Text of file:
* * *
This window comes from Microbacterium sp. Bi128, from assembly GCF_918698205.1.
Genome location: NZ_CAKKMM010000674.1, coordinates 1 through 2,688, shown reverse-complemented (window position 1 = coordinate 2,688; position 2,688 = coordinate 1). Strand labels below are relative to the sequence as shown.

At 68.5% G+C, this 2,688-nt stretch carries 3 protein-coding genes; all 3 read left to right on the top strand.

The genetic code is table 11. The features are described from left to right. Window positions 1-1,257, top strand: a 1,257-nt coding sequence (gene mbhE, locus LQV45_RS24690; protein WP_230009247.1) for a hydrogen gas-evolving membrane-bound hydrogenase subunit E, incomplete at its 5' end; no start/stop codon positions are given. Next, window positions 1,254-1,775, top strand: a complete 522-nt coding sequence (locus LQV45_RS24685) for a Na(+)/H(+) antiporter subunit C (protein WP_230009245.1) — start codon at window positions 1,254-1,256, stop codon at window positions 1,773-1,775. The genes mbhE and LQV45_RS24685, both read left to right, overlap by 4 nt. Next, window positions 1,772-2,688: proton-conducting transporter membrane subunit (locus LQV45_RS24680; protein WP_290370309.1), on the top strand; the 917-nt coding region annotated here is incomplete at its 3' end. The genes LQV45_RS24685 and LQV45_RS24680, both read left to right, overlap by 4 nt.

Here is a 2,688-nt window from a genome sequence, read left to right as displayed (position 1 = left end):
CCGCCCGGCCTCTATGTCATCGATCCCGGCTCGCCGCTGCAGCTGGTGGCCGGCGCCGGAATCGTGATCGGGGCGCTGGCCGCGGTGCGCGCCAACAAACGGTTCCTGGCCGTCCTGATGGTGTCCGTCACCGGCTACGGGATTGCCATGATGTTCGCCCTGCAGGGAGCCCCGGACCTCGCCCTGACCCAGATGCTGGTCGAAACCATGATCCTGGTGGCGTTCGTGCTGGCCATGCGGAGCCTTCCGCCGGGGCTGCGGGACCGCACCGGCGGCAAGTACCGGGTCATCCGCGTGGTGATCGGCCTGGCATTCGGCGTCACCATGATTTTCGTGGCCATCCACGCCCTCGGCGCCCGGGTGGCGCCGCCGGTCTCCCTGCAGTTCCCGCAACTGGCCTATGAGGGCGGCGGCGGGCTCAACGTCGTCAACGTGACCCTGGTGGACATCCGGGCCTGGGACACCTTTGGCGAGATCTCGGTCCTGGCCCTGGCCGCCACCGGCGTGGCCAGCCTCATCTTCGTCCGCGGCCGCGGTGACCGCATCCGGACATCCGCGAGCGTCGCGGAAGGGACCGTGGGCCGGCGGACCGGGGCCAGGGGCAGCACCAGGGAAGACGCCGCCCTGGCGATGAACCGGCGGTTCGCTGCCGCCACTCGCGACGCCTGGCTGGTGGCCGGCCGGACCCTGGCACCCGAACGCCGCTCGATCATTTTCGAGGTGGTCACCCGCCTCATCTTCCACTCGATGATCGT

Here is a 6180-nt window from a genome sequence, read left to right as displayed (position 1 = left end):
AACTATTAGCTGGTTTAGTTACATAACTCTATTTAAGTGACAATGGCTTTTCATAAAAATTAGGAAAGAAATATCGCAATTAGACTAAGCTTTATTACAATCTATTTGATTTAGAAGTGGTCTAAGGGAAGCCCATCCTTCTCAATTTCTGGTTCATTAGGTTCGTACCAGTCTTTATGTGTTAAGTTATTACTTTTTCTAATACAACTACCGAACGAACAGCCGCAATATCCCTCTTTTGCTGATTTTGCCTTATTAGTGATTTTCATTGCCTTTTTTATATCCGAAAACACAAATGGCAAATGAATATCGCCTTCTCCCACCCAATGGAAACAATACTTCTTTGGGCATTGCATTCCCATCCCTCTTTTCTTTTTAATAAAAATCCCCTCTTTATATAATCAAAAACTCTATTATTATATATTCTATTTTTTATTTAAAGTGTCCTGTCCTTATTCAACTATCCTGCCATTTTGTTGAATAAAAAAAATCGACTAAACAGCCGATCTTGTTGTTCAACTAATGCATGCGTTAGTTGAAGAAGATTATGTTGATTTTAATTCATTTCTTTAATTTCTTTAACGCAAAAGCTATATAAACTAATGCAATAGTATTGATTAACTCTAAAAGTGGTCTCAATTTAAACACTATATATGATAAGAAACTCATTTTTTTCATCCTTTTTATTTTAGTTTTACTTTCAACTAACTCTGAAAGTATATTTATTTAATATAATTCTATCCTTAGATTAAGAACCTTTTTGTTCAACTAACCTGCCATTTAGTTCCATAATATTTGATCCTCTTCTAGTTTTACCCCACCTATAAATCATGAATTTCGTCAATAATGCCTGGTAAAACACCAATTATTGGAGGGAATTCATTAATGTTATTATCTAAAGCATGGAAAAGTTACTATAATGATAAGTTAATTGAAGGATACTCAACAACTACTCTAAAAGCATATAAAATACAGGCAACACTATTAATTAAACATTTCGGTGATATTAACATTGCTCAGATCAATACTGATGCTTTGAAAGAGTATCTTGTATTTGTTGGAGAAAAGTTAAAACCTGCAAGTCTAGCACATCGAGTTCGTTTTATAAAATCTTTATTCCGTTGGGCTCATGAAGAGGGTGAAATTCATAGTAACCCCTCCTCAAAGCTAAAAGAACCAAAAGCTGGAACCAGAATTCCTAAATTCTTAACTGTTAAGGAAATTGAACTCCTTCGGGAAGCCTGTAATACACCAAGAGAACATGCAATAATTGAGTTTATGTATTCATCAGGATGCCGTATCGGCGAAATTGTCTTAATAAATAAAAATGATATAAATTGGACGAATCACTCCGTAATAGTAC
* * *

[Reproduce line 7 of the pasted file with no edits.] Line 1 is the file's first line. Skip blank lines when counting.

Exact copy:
Here is a 6180-nt window from a genome sequence, read left to right as displayed (position 1 = left end):